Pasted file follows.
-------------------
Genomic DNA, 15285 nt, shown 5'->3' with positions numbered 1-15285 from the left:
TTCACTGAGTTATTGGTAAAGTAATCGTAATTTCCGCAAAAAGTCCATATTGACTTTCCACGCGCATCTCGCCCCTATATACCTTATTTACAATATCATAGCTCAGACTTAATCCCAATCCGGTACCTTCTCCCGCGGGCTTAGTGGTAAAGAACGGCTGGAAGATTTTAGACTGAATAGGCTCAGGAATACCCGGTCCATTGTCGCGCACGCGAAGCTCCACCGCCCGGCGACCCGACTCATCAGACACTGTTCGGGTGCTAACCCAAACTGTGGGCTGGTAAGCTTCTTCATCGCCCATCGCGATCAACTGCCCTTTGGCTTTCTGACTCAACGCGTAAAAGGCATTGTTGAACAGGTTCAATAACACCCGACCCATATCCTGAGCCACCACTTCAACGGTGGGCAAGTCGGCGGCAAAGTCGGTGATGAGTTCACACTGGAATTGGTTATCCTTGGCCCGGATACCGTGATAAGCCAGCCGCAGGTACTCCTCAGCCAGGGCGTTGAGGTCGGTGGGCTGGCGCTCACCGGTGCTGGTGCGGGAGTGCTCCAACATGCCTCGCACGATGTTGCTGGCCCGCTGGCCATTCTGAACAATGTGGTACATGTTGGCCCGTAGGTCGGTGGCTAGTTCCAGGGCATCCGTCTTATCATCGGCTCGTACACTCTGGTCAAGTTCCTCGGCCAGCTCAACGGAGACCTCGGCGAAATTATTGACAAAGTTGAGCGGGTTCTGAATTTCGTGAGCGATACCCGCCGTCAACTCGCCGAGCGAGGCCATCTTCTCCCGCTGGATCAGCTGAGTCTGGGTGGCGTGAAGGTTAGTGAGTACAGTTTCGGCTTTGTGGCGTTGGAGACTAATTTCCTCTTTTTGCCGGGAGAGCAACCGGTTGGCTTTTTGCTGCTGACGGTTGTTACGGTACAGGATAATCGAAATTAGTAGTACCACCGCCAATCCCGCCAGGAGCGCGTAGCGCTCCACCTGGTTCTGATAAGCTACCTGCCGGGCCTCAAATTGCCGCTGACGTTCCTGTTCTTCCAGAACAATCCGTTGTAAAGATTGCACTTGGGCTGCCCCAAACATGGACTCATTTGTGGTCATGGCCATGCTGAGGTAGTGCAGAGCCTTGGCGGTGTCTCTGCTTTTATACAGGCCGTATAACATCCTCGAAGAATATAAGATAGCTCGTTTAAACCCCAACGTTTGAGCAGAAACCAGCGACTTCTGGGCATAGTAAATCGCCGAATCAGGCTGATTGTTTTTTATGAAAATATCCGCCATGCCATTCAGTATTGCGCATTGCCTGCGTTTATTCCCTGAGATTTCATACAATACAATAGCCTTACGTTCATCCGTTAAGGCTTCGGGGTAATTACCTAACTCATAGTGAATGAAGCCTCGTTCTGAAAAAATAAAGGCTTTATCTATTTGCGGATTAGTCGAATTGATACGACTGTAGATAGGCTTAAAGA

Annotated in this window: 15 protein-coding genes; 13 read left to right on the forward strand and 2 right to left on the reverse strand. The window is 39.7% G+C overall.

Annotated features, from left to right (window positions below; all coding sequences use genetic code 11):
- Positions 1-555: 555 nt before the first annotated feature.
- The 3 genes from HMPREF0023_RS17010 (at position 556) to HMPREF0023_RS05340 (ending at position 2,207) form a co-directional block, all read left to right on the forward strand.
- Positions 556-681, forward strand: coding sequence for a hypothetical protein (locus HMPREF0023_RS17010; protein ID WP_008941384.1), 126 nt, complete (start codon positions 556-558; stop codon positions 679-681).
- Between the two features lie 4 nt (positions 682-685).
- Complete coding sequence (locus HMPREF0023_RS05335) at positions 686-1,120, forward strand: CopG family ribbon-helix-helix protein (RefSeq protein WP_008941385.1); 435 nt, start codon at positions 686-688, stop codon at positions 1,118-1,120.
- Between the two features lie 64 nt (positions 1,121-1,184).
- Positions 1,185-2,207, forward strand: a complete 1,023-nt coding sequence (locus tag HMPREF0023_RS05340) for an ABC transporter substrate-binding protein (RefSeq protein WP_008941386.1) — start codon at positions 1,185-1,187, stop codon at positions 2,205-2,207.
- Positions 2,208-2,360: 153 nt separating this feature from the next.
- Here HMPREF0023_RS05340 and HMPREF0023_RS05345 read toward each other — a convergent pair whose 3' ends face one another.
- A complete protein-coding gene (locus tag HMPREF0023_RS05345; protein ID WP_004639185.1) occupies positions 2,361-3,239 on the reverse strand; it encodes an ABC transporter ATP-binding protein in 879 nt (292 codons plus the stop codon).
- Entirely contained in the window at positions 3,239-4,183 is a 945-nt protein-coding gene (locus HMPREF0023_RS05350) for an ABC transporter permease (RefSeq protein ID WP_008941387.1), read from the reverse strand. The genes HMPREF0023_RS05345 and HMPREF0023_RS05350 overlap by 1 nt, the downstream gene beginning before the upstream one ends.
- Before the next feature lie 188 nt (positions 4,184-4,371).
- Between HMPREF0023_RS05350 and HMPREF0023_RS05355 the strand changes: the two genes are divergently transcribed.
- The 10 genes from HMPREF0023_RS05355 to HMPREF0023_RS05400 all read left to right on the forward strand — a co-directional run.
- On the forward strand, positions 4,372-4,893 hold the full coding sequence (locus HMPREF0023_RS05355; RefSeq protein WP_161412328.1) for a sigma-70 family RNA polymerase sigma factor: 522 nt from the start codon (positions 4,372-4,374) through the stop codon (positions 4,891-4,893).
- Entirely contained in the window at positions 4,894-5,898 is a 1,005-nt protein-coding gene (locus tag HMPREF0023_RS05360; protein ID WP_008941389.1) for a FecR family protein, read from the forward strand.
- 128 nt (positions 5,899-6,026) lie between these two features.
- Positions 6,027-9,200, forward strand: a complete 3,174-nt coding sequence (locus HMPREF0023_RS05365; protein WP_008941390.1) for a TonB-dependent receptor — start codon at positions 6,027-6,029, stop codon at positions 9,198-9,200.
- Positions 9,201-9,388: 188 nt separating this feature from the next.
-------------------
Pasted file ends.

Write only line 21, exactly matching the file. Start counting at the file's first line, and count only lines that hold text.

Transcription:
- 128 nt (positions 5,899-6,026) lie between these two features.